Ministers from the European Union have approved their mandate for post-Brexit trade talks with the UK.

The document will be the basis for the negotiations, to be led by Michel Barnier, and says that EU standards should serve as “a reference point” in any future trade deal.

Meanwhile, UK ministers have reached a consensus on the UK's opening stance for the talks, set to begin next Monday.

The Government’s plans are due to be published online and presented in Parliament this Thursday, the BBC reports.

The EU’s final report establishes the bloc’s developing environmental, social and workers’ standards as the baseline for a trade deal, The Guardian notes.

EU laws would not need to be adopted by Westminster as they develop, but Brussels would retain the right to apply tariffs or other sanctions if any future divergence between the two sides causes market competition “disruptions”, the newspaper reports.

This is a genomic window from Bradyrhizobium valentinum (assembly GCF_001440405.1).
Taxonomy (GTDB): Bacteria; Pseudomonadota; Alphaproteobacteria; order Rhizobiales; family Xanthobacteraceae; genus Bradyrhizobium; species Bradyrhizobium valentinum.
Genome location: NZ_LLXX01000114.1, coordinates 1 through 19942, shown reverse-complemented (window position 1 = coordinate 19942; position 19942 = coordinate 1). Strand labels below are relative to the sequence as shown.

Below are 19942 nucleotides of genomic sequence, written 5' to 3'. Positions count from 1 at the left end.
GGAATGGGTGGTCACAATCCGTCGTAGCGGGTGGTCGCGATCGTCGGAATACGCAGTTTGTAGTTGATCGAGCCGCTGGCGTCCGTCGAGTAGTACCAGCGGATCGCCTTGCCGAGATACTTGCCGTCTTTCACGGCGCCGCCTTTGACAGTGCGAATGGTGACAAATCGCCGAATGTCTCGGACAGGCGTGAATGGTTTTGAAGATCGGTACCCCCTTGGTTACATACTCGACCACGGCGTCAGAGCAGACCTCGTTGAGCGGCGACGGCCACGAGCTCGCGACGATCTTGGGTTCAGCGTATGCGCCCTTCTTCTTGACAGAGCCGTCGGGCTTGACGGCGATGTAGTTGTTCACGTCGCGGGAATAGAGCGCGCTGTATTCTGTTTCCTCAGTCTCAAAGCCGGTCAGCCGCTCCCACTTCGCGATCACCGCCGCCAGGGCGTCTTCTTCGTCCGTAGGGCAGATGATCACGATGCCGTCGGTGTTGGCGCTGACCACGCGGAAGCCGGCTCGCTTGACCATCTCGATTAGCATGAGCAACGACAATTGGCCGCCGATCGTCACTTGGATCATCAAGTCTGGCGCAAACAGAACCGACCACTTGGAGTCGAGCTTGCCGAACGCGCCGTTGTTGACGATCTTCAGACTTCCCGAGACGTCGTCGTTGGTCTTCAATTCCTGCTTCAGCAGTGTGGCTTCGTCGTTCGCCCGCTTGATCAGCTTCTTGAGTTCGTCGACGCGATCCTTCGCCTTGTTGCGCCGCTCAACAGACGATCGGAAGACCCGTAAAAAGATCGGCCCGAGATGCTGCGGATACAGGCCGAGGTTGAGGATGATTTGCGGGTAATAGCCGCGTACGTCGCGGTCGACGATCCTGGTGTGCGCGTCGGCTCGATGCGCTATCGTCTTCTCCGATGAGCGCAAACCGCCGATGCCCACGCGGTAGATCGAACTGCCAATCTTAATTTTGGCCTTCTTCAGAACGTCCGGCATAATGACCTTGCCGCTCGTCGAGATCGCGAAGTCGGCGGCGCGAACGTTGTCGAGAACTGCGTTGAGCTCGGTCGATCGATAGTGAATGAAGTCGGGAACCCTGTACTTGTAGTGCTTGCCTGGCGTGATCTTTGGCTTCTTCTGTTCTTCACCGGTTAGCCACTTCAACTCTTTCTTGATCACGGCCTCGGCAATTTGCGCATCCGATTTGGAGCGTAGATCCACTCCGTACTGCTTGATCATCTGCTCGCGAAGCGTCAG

The one issue on which the EU is demanding complete alignment over time is state aid rules, insisting that the UK must apply these regulations in their entirely as they evolve. 

“This is the blueprint that Michel Barnier will follow in the negotiations,” said BBC Brussels correspondent Adam Fleming. “We've learnt from experience these documents are very important because the EU will only accept a final outcome that is pretty similar to this starting point.”

Or to put it another way, this is “the roadmap for all the rows we're going to have over the next few months”, according to Fleming.

Boris Johnson has been warned that the EU will not be hurried into a deal on the future relationship, The Guardian reports.

The prime minister is expected to push for a Canada-style agreement with zero tariffs, after repeatedly referring to the proposal in recent speeches.